Last night I was having a relaxing bath thinking about a complex mathematical problem called the Multi-Armed Bandit Problem. When I say I was thinking about it, let me set the record straight I wasn’t thinking how to solve it as that is way beyond my pay grade and stumped some of the best mathematicians in the world for decades until John Gittin solved the problem in 1979 with his Gittins Index, instead I was thinking how I could use some of the insights to explain certain problems associated with allocating capital and trading.
Indulge me for a minute. Ten days ago I placed a bearish trade on the South African Rand, it almost immediately turned in my favour with the autocratic lunatic President Zuma firing his finance minister sending the Rand into free fall. Now with the biggest winner in my accounts 1yr track record I developed itchy fingers and cashed in. Of course the Rand has continued to fall even further since, leaving me angry with myself for cashing in too quick when I had a much larger take profit price level in mind. Simply I got caught up with the money management emotions instead of keeping my eye on the prize.
The story of my Rand trade left me with a sense of regret. Regret avoidance is one my main principles I live my life by. I have this attitude of I would rather fail trying than live with the regret of not trying. Jeff Bezos describes this nicely when he is asked why he left his cushy job to start an online book selling business – Amazon. Hang in there gentle reader we are getting closer to the point as mentioned in the subject line.
With my regret avoidance mindset I said to myself there must be many PsyQuation traders (and traders not yet connected to PsyQuation ?) who suffer from regret aversion, so how can we build a solution into the PsyQuation alert architecture and help everyone, myself included? I have been thinking about very little else this past week and I believe I may have found a solution.
To begin with there is an algorithm developed in game theory called Regret Minimisation, for the nerdy reading click here. I have not yet shared this with the PsyQuation data science team so be on the lookout for a new PsyQuation Regret Alert in the coming weeks; lets hope I don’t regret this letter ? when they tell me to get lost. Would you believe this introduction has very little to do with the subject of our discussion. This is just the journey that I went on to find the insight that the Gittins Index provided me with.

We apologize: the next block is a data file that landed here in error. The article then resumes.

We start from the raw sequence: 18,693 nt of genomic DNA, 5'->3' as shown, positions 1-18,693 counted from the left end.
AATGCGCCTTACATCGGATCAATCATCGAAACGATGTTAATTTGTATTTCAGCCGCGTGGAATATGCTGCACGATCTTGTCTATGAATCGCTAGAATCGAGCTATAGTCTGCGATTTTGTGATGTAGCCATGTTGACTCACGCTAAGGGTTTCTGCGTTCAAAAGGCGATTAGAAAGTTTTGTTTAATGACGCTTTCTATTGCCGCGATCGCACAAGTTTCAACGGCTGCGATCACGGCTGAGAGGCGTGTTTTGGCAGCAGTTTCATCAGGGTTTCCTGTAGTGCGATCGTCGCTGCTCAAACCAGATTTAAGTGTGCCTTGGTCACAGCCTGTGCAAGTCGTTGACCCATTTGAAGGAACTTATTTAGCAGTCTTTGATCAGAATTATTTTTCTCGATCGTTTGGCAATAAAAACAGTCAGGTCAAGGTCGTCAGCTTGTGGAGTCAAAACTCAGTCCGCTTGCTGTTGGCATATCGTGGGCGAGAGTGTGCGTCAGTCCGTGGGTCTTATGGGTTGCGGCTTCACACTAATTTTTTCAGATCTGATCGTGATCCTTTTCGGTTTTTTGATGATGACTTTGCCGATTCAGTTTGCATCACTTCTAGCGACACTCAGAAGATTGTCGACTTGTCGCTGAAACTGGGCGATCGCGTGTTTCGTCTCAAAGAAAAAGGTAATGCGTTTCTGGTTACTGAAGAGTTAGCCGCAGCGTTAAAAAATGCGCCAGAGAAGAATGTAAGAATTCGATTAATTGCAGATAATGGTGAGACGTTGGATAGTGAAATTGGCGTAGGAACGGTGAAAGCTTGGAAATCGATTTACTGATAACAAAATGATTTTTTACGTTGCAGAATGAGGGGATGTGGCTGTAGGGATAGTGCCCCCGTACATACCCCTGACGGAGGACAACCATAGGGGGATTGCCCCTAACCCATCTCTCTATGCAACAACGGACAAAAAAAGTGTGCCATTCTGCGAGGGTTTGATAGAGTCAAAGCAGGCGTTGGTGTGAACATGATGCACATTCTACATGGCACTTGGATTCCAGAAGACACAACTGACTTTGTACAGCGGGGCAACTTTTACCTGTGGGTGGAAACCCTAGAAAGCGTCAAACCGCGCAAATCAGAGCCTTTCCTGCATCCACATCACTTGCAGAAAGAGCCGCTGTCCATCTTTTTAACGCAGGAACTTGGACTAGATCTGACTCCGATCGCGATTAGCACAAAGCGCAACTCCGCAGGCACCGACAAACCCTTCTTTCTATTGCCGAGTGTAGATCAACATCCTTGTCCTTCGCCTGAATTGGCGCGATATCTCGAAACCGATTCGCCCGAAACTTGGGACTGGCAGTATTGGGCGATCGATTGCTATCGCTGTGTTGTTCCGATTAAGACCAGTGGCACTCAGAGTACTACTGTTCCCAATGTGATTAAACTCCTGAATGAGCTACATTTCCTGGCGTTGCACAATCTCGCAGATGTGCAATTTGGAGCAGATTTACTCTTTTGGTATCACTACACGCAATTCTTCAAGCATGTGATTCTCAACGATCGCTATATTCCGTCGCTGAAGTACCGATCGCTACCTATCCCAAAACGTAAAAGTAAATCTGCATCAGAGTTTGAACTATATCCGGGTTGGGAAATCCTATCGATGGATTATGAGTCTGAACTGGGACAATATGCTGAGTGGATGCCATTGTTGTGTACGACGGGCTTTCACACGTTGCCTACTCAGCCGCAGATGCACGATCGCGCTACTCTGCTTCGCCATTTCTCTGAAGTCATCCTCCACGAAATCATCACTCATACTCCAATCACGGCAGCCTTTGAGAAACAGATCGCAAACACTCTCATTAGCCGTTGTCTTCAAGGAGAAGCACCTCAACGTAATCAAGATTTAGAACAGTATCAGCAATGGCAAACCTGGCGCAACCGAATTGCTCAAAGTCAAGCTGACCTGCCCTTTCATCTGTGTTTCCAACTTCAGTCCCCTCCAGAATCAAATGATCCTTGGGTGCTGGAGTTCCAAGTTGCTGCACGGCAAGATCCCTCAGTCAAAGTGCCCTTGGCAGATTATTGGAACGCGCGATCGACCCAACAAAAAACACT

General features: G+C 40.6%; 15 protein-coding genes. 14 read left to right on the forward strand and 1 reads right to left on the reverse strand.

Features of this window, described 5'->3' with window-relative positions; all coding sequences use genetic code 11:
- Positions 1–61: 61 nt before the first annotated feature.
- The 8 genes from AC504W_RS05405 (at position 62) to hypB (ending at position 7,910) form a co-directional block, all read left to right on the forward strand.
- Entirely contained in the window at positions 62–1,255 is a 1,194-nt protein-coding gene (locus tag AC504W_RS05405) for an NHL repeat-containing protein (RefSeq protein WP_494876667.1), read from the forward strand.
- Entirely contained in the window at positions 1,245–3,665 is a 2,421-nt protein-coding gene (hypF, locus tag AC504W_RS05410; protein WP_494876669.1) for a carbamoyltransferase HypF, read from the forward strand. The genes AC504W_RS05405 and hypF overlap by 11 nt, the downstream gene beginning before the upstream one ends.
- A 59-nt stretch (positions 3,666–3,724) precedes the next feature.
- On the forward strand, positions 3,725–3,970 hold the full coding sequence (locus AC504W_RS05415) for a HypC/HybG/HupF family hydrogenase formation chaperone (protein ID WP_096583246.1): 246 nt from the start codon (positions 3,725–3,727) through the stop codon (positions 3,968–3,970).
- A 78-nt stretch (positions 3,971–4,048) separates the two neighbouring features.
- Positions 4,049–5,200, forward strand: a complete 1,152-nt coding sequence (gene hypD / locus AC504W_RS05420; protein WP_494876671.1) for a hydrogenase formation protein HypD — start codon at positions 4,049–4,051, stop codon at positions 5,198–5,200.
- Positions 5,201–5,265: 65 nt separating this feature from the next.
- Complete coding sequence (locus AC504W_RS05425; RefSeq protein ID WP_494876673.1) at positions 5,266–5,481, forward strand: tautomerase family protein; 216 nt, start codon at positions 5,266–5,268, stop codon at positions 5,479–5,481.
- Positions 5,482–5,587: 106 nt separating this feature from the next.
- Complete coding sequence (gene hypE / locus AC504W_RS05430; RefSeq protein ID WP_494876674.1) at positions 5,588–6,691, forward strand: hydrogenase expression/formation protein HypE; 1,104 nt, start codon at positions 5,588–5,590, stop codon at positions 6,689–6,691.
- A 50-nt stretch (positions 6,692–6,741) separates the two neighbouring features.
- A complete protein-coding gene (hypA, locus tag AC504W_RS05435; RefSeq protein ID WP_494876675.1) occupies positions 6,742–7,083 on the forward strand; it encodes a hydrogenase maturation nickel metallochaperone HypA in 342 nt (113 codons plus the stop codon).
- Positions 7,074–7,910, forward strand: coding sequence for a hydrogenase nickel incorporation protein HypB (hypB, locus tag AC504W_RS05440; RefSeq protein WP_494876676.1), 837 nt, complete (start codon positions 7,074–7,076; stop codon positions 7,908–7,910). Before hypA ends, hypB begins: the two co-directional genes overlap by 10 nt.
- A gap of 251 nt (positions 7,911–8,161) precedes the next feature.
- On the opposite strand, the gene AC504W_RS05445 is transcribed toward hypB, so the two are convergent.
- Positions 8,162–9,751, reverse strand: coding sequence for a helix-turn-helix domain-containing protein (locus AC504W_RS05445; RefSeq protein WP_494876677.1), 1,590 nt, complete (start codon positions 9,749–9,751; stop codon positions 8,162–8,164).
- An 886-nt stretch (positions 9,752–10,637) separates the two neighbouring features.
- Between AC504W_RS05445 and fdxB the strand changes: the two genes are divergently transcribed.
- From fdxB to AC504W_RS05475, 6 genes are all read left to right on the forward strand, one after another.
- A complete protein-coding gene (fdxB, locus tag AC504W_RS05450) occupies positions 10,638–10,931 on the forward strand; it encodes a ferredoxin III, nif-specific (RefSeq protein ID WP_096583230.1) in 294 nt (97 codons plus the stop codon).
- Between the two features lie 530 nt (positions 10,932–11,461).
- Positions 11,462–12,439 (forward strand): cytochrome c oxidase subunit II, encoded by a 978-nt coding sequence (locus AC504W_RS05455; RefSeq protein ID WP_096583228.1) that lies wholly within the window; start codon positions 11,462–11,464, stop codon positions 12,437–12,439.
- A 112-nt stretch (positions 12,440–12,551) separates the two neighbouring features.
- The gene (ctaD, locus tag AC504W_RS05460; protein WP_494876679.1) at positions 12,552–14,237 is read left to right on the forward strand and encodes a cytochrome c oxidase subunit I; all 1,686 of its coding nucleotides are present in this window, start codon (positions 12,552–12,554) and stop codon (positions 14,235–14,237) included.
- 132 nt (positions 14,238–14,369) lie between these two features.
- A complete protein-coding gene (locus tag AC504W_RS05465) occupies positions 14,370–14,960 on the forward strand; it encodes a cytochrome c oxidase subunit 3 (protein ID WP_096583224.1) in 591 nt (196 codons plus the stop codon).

Here is the question in my own words that highlights the point I want to make:
You have $100,000 of capital to allocate to a trader. You are required to choose one over the other, you are faced with the choice of allocating to a slightly above average performing 5yr trading veteran or a rookie shooting the lights out over 6 months. Who do you allocate to?
For those of you who have read one of my previous letters on Optimal Stopping you will realise that there is a mathematical solution playing in the same sandpit of the problem I am raising which Gittin solved in his 1979 paper called Bandit Processes and Dynamic Allocation Indices.
In conclusion, the simple answer to the question I proposed is you always go with the Rookie. Why this insight gave me so much joy is that it explained the human beings natural inclination to be optimistic without enough supporting evidence. Another reason for my joy is that it provided some mathematical support to our business model of building a platform to facilitate capital allocations to emerging trading talent. For those of you who haven’t; you should check out the Qualifying Series.
However, in reality the solution is far more complex that simply choosing the rookie. The PsyQuation Score™ plays an important role in providing an allocator with an optimal solution to making the correct choice to the question described above as there are far more facts you need to consider before effectively answering the Rookie over the Veteran question.